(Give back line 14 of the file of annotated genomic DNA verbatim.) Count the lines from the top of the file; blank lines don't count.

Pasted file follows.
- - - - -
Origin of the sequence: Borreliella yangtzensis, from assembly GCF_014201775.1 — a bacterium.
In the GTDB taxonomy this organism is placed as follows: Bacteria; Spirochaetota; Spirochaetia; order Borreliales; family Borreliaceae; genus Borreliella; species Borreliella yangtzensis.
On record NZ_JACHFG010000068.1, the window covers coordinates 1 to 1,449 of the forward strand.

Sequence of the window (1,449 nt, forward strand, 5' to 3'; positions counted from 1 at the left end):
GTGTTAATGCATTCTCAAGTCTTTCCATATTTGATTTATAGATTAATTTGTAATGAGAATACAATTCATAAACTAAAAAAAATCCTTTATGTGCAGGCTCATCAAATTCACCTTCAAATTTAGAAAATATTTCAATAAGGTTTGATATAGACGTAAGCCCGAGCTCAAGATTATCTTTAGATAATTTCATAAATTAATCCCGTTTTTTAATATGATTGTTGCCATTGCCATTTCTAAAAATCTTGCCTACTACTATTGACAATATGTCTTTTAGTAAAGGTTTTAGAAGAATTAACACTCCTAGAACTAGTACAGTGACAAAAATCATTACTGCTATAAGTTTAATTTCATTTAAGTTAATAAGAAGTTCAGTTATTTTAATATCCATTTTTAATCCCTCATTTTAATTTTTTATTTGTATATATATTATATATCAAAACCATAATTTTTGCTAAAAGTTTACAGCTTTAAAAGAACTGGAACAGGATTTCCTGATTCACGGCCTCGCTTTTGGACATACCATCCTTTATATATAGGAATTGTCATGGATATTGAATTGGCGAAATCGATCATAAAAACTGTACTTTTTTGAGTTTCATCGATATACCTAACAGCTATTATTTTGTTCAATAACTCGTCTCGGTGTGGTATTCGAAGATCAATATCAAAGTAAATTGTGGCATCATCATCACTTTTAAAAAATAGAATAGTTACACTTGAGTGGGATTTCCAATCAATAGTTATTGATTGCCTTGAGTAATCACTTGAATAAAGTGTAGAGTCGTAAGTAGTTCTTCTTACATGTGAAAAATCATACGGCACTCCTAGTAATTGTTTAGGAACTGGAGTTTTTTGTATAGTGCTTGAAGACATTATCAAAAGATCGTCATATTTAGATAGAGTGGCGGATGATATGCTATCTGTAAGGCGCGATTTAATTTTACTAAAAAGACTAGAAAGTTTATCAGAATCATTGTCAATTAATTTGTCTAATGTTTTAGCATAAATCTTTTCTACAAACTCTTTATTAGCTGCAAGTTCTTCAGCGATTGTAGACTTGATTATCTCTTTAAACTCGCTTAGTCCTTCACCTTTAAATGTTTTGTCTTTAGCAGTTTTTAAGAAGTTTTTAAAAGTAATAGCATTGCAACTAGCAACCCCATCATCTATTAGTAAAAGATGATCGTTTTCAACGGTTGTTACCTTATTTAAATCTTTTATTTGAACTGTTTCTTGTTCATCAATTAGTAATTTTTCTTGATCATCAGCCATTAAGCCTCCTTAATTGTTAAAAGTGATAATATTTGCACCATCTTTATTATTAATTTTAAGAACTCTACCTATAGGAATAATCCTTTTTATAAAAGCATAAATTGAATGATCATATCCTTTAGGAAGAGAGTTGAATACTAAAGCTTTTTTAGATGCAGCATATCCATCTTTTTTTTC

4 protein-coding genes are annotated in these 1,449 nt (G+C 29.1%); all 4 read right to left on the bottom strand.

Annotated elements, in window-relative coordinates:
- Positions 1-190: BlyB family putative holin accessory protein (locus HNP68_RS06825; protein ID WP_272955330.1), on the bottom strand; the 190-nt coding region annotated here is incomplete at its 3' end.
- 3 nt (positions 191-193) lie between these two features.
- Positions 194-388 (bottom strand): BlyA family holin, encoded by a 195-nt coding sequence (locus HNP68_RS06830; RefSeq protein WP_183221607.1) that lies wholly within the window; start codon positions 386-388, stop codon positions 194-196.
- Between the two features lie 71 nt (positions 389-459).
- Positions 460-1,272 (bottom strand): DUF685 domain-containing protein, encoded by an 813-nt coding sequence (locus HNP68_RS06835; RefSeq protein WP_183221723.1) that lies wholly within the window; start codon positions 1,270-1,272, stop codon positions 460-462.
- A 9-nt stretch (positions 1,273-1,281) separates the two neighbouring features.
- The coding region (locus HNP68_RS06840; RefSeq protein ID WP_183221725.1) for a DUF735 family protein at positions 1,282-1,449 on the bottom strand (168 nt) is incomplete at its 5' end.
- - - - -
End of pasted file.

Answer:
- The coding region (locus HNP68_RS06840; RefSeq protein ID WP_183221725.1) for a DUF735 family protein at positions 1,282-1,449 on the bottom strand (168 nt) is incomplete at its 5' end.